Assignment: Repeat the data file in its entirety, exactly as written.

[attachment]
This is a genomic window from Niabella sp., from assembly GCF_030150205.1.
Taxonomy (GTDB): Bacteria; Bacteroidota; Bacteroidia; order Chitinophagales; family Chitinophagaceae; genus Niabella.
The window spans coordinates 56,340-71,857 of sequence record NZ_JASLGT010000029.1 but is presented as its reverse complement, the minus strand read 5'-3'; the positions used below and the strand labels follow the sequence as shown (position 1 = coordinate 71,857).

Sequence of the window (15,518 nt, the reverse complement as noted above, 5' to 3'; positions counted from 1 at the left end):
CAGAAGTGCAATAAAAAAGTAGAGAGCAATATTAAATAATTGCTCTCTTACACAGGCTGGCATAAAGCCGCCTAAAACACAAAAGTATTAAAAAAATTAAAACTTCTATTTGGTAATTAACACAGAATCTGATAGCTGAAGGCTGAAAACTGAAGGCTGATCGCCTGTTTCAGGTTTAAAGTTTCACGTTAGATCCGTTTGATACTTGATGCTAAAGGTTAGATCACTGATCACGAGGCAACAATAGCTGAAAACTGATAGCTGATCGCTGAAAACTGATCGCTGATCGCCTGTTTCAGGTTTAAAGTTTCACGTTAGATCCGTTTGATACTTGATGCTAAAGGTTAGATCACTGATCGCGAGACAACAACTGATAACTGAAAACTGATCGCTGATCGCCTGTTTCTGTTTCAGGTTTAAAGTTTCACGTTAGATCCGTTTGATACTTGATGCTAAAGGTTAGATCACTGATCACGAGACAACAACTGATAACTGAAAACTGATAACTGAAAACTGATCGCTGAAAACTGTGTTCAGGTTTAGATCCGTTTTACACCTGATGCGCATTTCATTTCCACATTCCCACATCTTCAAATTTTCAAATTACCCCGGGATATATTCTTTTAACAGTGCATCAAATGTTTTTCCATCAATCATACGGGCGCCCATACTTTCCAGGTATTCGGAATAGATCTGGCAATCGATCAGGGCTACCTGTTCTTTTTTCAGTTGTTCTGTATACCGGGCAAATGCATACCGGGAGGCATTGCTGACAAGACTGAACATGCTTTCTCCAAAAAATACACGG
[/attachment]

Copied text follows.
This is a genomic window from Niabella sp., from assembly GCF_030150205.1.
Taxonomy (GTDB): Bacteria; Bacteroidota; Bacteroidia; order Chitinophagales; family Chitinophagaceae; genus Niabella.
The window spans coordinates 56,340-71,857 of sequence record NZ_JASLGT010000029.1 but is presented as its reverse complement, the minus strand read 5'-3'; the positions used below and the strand labels follow the sequence as shown (position 1 = coordinate 71,857).

Sequence of the window (15,518 nt, the reverse complement as noted above, 5' to 3'; positions counted from 1 at the left end):
CAGAAGTGCAATAAAAAAGTAGAGAGCAATATTAAATAATTGCTCTCTTACACAGGCTGGCATAAAGCCGCCTAAAACACAAAAGTATTAAAAAAATTAAAACTTCTATTTGGTAATTAACACAGAATCTGATAGCTGAAGGCTGAAAACTGAAGGCTGATCGCCTGTTTCAGGTTTAAAGTTTCACGTTAGATCCGTTTGATACTTGATGCTAAAGGTTAGATCACTGATCACGAGGCAACAATAGCTGAAAACTGATAGCTGATCGCTGAAAACTGATCGCTGATCGCCTGTTTCAGGTTTAAAGTTTCACGTTAGATCCGTTTGATACTTGATGCTAAAGGTTAGATCACTGATCGCGAGACAACAACTGATAACTGAAAACTGATCGCTGATCGCCTGTTTCTGTTTCAGGTTTAAAGTTTCACGTTAGATCCGTTTGATACTTGATGCTAAAGGTTAGATCACTGATCACGAGACAACAACTGATAACTGAAAACTGATAACTGAAAACTGATCGCTGAAAACTGTGTTCAGGTTTAGATCCGTTTTACACCTGATGCGCATTTCATTTCCACATTCCCACATCTTCAAATTTTCAAATTACCCCGGGATATATTCTTTTAACAGTGCATCAAATGTTTTTCCATCAATCATACGGGCGCCCATACTTTCCAGGTATTCGGAATAGATCTGGCAATCGATCAGGGCTACCTGTTCTTTTTTCAGTTGTTCTGTATACCGGGCAAATGCATACCGGGAGGCATTGCTGACAAGACTGAACATGCTTTCTCCAAAAAATACACGG